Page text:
Aug. 14, 1998


by Galway Kinnell


Today's Reading: "Daybreak" by Galway Kinnell from MORTAL ACTS, MORTAL WORDS, published by Houghton Mifflin Co. (1980).

The NEWPORT JAZZ FESTIVAL gets underway today in Newport, Rhode Island, and runs through Sunday. The ILLINOIS STATE FAIR also starts today and goes through the 23rd of the month.

It's the birthday in Tacoma, Washington, 1950, of GARY LARSON, the cartoonist-creator of The Far Side. He first sold six cartoons to a regional magazine, then sold another batch to the San Francisco Chronicle in 1979 who began syndicating The Far Side to over 900 papers.

It's the birthday in Rome, 1928, of director and screenwriter LINA WERTMÜLLER, best known for the 1974 film Swept Away, and The Seven Beauties, which came out two years later, the story of an Italian prisoner who has to give up all his morals in a WWII concentration camp.

It's RUSSELL BAKER's birthday, born in 1925, in Loudon County, Virginia. He went to work as a journalist at the Baltimore Sun, writing a weekly column called "From a Window on Fleet Street." The New York Times hired him in 1954, and he went to Washington to cover the White House and Congress during the Eisenhower and Kennedy years. He also started writing the "Observer" column on the editorial page and by 1979 won the Pulitzer Prize for commentary. He won another Pulitzer four years later, this time for his autobiography, Growing Up.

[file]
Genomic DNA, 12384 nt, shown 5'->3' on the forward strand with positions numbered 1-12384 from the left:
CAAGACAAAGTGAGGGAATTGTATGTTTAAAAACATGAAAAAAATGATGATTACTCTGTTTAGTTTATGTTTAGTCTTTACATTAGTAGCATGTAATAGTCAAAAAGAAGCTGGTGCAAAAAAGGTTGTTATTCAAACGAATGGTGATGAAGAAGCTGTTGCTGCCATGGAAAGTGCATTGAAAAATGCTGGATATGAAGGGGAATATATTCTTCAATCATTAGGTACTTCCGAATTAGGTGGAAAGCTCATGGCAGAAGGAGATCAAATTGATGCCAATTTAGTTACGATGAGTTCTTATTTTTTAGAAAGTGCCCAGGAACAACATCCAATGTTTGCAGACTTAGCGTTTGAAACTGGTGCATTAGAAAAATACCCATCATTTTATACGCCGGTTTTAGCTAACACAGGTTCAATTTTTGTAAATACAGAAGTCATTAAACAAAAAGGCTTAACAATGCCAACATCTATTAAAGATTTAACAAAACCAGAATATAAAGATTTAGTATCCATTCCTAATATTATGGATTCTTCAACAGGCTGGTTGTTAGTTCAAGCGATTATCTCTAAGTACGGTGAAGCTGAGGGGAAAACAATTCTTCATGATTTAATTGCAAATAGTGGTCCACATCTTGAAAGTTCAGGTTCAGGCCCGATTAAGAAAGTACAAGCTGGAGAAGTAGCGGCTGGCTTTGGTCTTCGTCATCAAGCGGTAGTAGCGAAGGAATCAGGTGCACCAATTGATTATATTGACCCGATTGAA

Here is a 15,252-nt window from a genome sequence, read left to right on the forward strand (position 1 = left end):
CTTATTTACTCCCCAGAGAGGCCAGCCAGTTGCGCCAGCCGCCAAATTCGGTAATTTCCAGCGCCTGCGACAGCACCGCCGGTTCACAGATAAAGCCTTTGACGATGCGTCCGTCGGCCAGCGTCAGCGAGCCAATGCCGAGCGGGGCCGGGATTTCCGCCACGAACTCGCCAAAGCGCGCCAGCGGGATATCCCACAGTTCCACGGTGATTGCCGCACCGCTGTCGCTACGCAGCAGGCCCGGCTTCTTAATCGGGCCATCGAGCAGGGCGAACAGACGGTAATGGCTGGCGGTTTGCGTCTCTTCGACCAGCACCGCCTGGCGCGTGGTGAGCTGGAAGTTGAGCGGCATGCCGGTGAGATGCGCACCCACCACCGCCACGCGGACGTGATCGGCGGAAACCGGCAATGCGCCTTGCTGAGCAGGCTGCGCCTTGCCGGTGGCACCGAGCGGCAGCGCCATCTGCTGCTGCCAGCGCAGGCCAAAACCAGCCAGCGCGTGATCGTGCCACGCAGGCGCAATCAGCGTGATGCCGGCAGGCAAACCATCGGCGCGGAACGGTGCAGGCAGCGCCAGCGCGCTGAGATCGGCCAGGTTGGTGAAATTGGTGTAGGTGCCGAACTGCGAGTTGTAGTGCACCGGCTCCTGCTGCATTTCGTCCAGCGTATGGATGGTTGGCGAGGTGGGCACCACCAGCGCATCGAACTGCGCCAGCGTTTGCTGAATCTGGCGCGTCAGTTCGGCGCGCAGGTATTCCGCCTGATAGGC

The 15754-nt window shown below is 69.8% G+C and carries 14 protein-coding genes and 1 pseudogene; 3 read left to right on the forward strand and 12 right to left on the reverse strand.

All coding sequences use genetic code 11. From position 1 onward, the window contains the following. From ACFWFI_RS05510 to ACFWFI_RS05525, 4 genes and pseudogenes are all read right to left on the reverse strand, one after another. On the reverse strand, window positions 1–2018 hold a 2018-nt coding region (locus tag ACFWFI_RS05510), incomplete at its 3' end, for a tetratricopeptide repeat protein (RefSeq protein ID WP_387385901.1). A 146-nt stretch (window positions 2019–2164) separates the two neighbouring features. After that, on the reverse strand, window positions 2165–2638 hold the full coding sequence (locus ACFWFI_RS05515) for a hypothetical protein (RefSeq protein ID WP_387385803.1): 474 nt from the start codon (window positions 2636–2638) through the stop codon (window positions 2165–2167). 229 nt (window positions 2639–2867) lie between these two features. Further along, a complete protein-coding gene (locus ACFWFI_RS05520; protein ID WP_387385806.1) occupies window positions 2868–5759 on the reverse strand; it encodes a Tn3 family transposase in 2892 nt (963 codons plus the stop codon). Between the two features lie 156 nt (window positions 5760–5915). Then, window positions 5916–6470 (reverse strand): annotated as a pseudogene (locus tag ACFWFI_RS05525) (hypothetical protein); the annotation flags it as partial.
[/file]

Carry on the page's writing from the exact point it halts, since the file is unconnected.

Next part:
It's the birthday in Alderson, West Virginia, 1894, of Ada Beatrice Queen Victoria Louis Virginia Smith – better known in the years between the wars as BRICKTOP, the queen of the nightclubs. She ran the café society clubs in Paris, Mexico City and Rome, and it was the place where anybody who was anybody came for drinks and a show. Cole Porter, Ernest Hemingway, Zelda and F. Scott Fitzgerald, John Steinbeck frequented her clubs, which were named Bricktop, and just about everybody called her "Brick," or "Brickie."

The famous COLOGNE CATHEDRAL – with the towering, twin black steeples, was finally completed on this day in 1880, 632 years in the works. There's been a church in Cologne on that site, right on the Rhine River, since the year 873, but a fire in 1248 destroyed much of it. Rebuilding stopped in 1560 during the Plagues, starting again nearly 300 years later in the 1840s. One hundred years later, in WWII, Allied bombers flattened about 80% of the city of Cologne, but left the Cathedral standing.

It's the birthday in Surrey, 1864, of the British novelist JOHN GALSWORTHY, who wrote The Forsyte Saga, a series of novels about three generations of the Forsytes, an upper-middle-class family in turn-of-the-century-England headed by the manipulative lawyer Soames Forsyte. In 1921 he founded PEN, the international organization for writers, and in 1932 won the Nobel Prize for Literature.

It's the birthday in Lawrence, Massachusetts, 1863, of ERNEST L. THAYER, who is remembered today for one piece, "Casey at the Bat." He was 24 years old and got $5 for it when it ran anonymously in the June 3, 1888, Sunday edition of the San Francisco Examiner. And by the turn of the century it was said that there was hardly an American alive who hadn't heard or read it; which annoyed Thayer, since his other books and poems were completely overshadowed by it.

Be well, do good work, and keep in touch.®




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